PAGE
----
Princess Diana, the popular British royalty, preferred forget-me-nots. So, in keeping with its meaning and her affection for the flower, many of them were planted in London’s Kensington Palace in her honor.

Magical Attributes of Forget-Me-Nots

A closeup shot of alpine forget me not

There are different varieties of forget-me-nots. This is an Alpine forget-me-not.

©Oakland Images/

In some circles, forget-me-nots carry certain traits and energies that make them useful in magic, spells, and potions. This flower is associated with female energy, the moon, and the Earth.

Those who practice witchcraft believe that forget-me-nots can be used in binding magic. They say that wearing a flower can draw people to you. If you meditate or include a forget-me-not in a spell, then give that flower to another person, you will continue to be in that person’s dreams and thoughts for as long as the flower lives.

Those who practice color magic include this flower to represent healing and peace in their spells.

To a lesser extent, forget-me-nots can symbolize luck and protection. Some people even carry one of these blossoms at all times as a good luck charm. Others believe that these little flowers have the power to protect people from witches and witchcraft.

They also symbolize protection and luck, and it’s believed that they have the power to protect humans against bad witches. 

How To Use Forget-Me-Nots

Bright Forget Me Not flowers

Forget-me-not flower blooms do not last long, but they are a happy addition to any garden bed.

© Klimaszewska

Because the meaning and symbolism of forget-me-nots, this beautiful flower can be a popular addition to any bouquet, home garden, or other arrangement.

It is entirely appropriate to give a bouquet of just forget-me-nots. Many flower and grocery stores will guilt you into purchasing more common (and expensive) flower arrangements. Most of these arrangements will be devoid of any heartfelt message or meaning. A simple forget-me-not bouquet, on the other hand, communicates dedication, love, and enduring faithfulness which will always mean more than roses.

Forget-me-nots are the flower of September. Next time you bring a gift for someone on their September birthday, consider including a few of these unassuming flowers.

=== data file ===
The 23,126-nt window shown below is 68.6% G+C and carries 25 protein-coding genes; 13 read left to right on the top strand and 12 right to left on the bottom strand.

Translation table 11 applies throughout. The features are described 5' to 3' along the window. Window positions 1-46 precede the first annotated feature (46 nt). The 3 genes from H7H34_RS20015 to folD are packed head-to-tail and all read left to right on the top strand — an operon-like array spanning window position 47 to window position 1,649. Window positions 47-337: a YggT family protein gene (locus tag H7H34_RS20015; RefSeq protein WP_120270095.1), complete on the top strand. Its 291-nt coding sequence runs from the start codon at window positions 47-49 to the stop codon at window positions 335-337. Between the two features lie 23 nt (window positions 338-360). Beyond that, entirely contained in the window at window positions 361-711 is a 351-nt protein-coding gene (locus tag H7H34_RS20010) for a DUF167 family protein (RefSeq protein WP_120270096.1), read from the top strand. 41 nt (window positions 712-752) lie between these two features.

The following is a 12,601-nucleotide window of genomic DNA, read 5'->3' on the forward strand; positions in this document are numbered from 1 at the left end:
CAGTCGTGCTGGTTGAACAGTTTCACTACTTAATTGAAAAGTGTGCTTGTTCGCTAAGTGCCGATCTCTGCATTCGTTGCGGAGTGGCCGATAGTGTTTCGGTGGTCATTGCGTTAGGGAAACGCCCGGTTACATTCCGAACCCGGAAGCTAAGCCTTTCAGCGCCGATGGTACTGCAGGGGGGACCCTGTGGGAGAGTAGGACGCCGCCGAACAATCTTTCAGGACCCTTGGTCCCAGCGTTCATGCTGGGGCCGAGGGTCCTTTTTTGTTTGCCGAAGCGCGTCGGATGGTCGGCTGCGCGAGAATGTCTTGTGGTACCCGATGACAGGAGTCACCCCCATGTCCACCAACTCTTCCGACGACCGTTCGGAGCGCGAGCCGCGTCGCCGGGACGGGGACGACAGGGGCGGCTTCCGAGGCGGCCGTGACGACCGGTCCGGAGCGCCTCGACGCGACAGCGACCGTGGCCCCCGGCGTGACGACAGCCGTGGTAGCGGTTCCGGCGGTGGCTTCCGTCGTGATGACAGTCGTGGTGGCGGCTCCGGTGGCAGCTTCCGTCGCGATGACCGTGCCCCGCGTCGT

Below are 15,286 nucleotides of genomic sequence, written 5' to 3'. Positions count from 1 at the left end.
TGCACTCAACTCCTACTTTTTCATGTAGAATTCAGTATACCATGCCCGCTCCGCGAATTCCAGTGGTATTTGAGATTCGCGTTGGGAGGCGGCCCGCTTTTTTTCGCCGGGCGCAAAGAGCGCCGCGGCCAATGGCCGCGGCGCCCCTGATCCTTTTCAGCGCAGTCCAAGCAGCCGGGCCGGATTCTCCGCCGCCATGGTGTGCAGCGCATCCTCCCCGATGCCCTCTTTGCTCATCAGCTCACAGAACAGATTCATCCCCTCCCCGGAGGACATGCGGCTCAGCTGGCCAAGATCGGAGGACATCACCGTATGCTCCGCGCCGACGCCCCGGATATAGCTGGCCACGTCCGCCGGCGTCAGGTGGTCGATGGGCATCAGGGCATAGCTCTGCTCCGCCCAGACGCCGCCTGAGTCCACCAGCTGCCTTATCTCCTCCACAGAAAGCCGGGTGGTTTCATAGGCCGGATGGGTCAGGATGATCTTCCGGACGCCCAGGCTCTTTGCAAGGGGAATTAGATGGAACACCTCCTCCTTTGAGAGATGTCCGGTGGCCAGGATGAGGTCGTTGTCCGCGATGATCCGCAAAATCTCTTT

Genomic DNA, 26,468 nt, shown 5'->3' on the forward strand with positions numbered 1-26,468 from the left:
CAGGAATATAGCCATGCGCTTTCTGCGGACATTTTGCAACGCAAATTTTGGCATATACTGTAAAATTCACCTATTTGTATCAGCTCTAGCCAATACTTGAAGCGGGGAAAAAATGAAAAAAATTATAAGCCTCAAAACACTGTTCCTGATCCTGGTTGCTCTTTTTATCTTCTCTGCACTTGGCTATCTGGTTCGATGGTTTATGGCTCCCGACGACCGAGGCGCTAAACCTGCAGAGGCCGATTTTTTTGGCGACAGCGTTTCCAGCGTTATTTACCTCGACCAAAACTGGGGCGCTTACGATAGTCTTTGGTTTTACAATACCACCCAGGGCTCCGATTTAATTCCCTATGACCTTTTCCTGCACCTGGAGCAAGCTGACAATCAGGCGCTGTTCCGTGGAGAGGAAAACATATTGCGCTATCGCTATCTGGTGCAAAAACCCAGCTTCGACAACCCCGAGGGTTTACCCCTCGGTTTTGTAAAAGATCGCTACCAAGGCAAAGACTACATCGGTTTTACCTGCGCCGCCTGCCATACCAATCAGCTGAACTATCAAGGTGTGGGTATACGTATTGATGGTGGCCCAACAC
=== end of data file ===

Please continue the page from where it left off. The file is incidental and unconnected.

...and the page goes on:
Forget-me-nots don’t have a scent, either. So, if you are afraid of a flowery smell throwing off your home aroma, don’t worry! You can grow as many of them as you want in home pots and they will not overpower any other flowers or candles you have.

Important Information About Forget-Me-Nots

Seedlings of red roses in brown flower pots

Growing forget-me-nots at home is easy and simple. A great option for young gardeners.


There are many folk and home recipes that include forget-me-nots in their ingredients. Some of these remedies include treating scorpion stings, coughs, and lung diseases. We recommend against using them for anything, however! These pretty flowers are actually poisonous and may cause liver damage.

Before including this flower in any recipe, please check with an expert in your area!

When growing these flowers at home, make sure their soil is always moist and protected from more invasive species. They don’t require much sunlight and are generally easy to grow, especially inside. In fact, because these flowers are so easy to grow, they are actually considered an invasive species in many places. Professional gardeners recommend you “deadhead” your forget-me-nots to prevent them from outgrowing your pots. This also encourages the plant to produce more blossoms for each stem. Don’t be surprised when their iconic blooms change color!

The photo featured at the top of this post is © Klimaszewska

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About the Author

Aaron Webber is a writer at A-Z Animals primarily covering history, spirituality, geography, and culture. He has over 13 years of writing for global marketing firms, ad agencies, and executive ghostwriting. He graduated with a degree in economics from BYU and is a published, award-winning author of science fiction and alternate history. Aaron lives in Phoenix and is active in his community teaching breathwork, healing ceremonies, and activism. He shares his thoughts and work on his site, The Lost Explorers Club.